AP Hispanic Affairs Writer
MIAMI (AP) — Telemundo host Maria Celeste Arraras sinks into a red armchair, sleek in her black wrap dress and black leather sandals with four-inch (10-centimeter) heels.
"I'm going to do something terrible, but these things are killing me," she says conspiratorially before unbuckling the shoes, massaging her toes and tucking her feet into the seat.
There is something refreshingly unguarded about Arraras, 48, whose jam-packed gossip, news and entertainment show: "Al Rojo Vivo con Maria Celeste" — loosely translated to "Red Hot Live with Maria Celeste" — is among the most popular on Spanish-language television.
The same can be said of the Puerto Rican native's new book, "Make Your Life Prime Time: How to Have It All Without Losing Your Soul," released by Atria Books in Spanish and English late last month.
Given her high-profile and often salacious interviews, the memoir could have been an exercise in celebrity name-dropping.
Instead, Arraras writes openly about her two failed marriages, the assistant who stole her identity, adopting a son from Russia and the boss who tried to thwart her. Along the way she offers a backstage view of the television industry and some snappy, if cliche, life lessons.
Arraras said she didn't hesitate to write a personal story.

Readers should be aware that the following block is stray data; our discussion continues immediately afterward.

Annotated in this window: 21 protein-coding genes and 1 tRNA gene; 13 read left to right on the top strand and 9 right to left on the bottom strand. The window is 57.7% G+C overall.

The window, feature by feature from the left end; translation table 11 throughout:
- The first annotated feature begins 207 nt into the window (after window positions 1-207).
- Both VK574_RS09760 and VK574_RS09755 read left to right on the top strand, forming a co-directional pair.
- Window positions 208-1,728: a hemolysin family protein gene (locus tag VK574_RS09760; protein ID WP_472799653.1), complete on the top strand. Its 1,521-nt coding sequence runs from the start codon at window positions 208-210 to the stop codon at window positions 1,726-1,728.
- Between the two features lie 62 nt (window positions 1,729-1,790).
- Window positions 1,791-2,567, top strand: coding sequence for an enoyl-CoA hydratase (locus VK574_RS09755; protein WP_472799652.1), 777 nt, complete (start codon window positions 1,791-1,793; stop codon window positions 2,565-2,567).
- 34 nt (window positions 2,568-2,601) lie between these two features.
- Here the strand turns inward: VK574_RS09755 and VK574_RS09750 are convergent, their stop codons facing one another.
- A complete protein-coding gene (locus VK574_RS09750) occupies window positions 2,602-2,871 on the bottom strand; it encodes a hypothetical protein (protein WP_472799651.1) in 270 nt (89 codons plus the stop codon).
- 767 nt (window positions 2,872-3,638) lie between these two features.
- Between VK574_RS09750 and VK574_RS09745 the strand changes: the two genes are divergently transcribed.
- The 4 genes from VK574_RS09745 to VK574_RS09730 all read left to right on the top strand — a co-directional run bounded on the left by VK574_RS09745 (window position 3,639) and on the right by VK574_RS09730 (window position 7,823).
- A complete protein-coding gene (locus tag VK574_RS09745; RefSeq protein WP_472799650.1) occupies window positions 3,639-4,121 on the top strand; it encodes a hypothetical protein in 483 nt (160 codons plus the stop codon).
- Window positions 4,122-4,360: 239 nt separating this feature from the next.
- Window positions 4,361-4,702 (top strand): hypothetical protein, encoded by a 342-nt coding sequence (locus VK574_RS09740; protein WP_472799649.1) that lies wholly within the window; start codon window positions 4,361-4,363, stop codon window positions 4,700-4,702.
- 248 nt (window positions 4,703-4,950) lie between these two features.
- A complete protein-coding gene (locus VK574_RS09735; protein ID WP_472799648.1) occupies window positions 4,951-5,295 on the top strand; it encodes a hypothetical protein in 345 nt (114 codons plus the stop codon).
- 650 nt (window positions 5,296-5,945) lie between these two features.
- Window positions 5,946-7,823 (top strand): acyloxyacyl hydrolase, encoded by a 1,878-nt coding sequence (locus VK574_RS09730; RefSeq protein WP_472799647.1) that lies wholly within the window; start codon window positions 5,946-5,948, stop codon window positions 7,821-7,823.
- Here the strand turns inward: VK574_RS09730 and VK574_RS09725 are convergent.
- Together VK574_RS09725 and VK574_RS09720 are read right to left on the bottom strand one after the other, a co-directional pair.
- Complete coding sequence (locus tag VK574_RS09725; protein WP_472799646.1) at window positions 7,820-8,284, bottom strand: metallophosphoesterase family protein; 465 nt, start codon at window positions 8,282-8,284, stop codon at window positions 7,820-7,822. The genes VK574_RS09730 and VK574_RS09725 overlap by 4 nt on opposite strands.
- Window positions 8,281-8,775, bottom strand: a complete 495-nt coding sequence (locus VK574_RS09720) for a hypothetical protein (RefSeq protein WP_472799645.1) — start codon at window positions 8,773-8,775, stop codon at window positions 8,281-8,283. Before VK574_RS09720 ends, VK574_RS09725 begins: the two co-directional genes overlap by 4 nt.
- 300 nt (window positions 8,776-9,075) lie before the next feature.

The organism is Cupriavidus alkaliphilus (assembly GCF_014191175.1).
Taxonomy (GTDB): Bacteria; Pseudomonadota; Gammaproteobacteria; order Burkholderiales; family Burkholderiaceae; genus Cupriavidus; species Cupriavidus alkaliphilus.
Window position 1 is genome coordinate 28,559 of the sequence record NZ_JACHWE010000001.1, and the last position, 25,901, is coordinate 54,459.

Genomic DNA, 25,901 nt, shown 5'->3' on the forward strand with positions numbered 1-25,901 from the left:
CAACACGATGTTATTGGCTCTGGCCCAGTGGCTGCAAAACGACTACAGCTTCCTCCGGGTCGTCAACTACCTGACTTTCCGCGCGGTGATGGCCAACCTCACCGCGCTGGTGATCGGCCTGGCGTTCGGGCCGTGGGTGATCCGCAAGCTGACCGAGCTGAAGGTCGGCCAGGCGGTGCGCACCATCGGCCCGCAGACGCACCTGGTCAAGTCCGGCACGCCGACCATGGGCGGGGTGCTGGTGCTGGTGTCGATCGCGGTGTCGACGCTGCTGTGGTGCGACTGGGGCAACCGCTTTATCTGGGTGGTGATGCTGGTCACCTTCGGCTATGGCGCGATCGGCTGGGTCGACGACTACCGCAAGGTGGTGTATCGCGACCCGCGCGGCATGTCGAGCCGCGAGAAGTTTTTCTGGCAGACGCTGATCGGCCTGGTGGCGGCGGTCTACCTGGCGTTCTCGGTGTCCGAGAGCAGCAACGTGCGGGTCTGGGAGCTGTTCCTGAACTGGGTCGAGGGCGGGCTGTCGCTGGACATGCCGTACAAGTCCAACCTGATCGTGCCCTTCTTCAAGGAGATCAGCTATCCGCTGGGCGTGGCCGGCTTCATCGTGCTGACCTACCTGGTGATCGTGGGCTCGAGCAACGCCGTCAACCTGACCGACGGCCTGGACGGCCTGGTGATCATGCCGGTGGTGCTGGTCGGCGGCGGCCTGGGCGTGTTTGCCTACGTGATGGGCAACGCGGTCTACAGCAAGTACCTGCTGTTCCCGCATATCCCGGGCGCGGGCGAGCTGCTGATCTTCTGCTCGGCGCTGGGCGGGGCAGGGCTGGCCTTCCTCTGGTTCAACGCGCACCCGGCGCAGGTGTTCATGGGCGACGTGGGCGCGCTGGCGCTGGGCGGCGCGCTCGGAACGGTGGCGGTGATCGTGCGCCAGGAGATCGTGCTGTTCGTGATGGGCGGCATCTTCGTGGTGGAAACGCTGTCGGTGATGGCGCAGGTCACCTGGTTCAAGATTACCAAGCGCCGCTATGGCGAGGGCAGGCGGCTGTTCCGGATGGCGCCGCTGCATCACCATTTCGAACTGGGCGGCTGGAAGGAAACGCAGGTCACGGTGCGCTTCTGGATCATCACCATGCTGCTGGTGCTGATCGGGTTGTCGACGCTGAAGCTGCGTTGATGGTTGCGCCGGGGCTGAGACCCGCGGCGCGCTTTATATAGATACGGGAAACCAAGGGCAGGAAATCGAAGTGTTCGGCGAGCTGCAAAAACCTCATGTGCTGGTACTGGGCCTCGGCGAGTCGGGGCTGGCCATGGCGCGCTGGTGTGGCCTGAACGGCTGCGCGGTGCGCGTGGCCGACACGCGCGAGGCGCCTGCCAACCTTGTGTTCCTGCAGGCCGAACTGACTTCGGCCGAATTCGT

"The people they know you, and they follow your life as if it were a soap opera, chapter by chapter," she explains.
She tried to use the personal to provide teaching moments she hopes will one day help her children and the public at large.
"And if you're not into self-help, at least it's going to be entertaining," she adds.
Arraras is the rare Spanish-language television star who has crossed the language divide, most notably as a guest host for segments of "The Today Show," on Telemundo's sister network NBC.
And she doesn't hesitate to offer some advice for the English-language news business, especially in this economic downturn: do more with less.
"When I work at NBC, what happens is I feel like a queen. I have so many people available to help," she explains. "It's almost a vacation because I'm used to the Hispanic market where we have fewer resources, and we have to do everything."
This is Arraras' third book. She has written a best-selling children's book and the story behind the death of Tex-Mex singer Selena.
Copyright 2009 The Associated Press.